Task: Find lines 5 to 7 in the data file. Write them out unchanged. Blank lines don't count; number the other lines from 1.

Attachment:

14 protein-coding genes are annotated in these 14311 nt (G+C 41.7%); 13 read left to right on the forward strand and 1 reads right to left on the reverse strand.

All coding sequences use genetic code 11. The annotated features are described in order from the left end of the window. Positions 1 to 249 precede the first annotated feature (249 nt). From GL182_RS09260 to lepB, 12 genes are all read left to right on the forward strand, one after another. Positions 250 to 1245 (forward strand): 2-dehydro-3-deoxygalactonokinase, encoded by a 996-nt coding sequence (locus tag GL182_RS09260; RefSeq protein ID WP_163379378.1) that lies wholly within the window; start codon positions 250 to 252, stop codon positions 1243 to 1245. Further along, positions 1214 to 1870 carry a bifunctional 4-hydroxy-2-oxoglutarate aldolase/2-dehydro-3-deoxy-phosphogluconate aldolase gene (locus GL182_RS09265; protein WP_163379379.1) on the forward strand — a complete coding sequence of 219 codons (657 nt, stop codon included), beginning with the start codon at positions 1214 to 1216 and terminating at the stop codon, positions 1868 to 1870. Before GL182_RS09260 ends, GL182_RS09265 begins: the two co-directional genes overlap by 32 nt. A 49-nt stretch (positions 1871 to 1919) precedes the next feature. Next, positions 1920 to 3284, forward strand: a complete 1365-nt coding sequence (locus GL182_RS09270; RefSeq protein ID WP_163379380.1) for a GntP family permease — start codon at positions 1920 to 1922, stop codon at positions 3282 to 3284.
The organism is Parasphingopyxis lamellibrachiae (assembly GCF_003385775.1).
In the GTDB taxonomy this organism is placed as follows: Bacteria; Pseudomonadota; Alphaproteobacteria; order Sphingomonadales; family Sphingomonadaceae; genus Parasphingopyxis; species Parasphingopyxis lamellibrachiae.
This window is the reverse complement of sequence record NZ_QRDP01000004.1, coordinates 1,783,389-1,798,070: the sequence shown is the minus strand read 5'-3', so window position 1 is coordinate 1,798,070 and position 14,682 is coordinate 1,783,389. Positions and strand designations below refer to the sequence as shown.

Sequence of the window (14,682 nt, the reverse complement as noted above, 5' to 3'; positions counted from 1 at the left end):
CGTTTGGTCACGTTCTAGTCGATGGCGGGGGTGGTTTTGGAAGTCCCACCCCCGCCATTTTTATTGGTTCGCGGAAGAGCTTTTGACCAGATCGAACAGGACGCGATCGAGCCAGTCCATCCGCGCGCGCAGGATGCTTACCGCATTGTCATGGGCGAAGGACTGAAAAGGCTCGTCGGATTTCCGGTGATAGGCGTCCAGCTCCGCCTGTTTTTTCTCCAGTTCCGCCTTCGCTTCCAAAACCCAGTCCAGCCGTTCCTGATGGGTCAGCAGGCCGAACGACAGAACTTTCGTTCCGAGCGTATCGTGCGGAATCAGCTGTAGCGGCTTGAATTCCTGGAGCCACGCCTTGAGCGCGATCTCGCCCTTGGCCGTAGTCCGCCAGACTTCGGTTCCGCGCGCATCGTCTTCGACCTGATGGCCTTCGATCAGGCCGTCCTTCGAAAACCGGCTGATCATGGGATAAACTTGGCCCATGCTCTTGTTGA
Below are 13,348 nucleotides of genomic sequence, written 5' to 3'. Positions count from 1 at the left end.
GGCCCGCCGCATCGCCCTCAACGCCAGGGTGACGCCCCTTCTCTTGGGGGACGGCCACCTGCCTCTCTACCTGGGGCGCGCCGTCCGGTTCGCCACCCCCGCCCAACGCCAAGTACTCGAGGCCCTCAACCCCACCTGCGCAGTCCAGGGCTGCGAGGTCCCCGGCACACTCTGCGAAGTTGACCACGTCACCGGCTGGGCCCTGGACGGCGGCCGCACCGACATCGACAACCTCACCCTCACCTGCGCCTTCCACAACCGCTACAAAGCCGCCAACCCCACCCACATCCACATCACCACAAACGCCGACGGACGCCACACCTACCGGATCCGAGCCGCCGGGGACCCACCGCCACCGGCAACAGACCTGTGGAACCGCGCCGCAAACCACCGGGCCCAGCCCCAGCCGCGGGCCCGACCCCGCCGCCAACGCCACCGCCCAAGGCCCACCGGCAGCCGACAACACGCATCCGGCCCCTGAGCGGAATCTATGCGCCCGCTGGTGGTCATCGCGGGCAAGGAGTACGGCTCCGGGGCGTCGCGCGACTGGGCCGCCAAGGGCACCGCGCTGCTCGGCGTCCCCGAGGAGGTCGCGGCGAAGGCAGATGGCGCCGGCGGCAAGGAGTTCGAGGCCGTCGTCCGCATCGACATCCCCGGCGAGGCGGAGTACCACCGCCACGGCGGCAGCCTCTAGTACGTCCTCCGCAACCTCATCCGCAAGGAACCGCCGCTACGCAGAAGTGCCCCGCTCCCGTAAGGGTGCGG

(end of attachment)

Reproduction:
This window is the reverse complement of sequence record NZ_QRDP01000004.1, coordinates 1,783,389-1,798,070: the sequence shown is the minus strand read 5'-3', so window position 1 is coordinate 1,798,070 and position 14,682 is coordinate 1,783,389. Positions and strand designations below refer to the sequence as shown.

Sequence of the window (14,682 nt, the reverse complement as noted above, 5' to 3'; positions counted from 1 at the left end):
CGTTTGGTCACGTTCTAGTCGATGGCGGGGGTGGTTTTGGAAGTCCCACCCCCGCCATTTTTATTGGTTCGCGGAAGAGCTTTTGACCAGATCGAACAGGACGCGATCGAGCCAGTCCATCCGCGCGCGCAGGATGCTTACCGCATTGTCATGGGCGAAGGACTGAAAAGGCTCGTCGGATTTCCGGTGATAGGCGTCCAGCTCCGCCTGTTTTTTCTCCAGTTCCGCCTTCGCTTCCAAAACCCAGTCCAGCCGTTCCTGATGGGTCAGCAGGCCGAACGACAGAACTTTCGTTCCGAGCGTATCGTGCGGAATCAGCTGTAGCGGCTTGAATTCCTGGAGCCACGCCTTGAGCGCGATCTCGCCCTTGGCCGTAGTCCGCCAGACTTCGGTTCCGCGCGCATCGTCTTCGACCTGATGGCCTTCGATCAGGCCGTCCTTCGAAAACCGGCTGATCATGGGATAAACTTGGCCCATGCTCTTGTTGA